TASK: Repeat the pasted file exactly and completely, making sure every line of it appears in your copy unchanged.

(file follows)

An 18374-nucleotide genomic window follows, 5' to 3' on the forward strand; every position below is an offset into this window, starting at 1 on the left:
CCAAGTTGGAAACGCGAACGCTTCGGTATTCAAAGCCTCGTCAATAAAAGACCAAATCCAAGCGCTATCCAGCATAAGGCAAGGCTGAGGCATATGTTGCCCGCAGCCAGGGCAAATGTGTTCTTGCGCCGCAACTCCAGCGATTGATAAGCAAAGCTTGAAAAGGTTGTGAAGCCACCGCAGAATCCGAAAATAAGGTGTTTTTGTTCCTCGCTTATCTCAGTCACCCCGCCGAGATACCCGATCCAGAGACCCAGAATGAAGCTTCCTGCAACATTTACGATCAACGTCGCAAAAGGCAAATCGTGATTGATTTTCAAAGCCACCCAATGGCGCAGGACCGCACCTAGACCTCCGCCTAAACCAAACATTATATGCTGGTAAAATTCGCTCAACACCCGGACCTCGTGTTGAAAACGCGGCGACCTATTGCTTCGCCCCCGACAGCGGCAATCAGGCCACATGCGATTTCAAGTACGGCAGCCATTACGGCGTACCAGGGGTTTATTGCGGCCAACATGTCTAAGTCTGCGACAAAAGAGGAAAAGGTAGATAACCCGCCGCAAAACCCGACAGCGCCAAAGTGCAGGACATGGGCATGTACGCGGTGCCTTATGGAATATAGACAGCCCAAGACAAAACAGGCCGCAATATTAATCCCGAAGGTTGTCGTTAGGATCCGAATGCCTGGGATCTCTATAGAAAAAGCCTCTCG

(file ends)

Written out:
An 18374-nucleotide genomic window follows, 5' to 3' on the forward strand; every position below is an offset into this window, starting at 1 on the left:
CCAAGTTGGAAACGCGAACGCTTCGGTATTCAAAGCCTCGTCAATAAAAGACCAAATCCAAGCGCTATCCAGCATAAGGCAAGGCTGAGGCATATGTTGCCCGCAGCCAGGGCAAATGTGTTCTTGCGCCGCAACTCCAGCGATTGATAAGCAAAGCTTGAAAAGGTTGTGAAGCCACCGCAGAATCCGAAAATAAGGTGTTTTTGTTCCTCGCTTATCTCAGTCACCCCGCCGAGATACCCGATCCAGAGACCCAGAATGAAGCTTCCTGCAACATTTACGATCAACGTCGCAAAAGGCAAATCGTGATTGATTTTCAAAGCCACCCAATGGCGCAGGACCGCACCTAGACCTCCGCCTAAACCAAACATTATATGCTGGTAAAATTCGCTCAACACCCGGACCTCGTGTTGAAAACGCGGCGACCTATTGCTTCGCCCCCGACAGCGGCAATCAGGCCACATGCGATTTCAAGTACGGCAGCCATTACGGCGTACCAGGGGTTTATTGCGGCCAACATGTCTAAGTCTGCGACAAAAGAGGAAAAGGTAGATAACCCGCCGCAAAACCCGACAGCGCCAAAGTGCAGGACATGGGCATGTACGCGGTGCCTTATGGAATATAGACAGCCCAAGACAAAACAGGCCGCAATATTAATCCCGAAGGTTGTCGTTAGGATCCGAATGCCTGGGATCTCTATAGAAAAAGCCTCTCG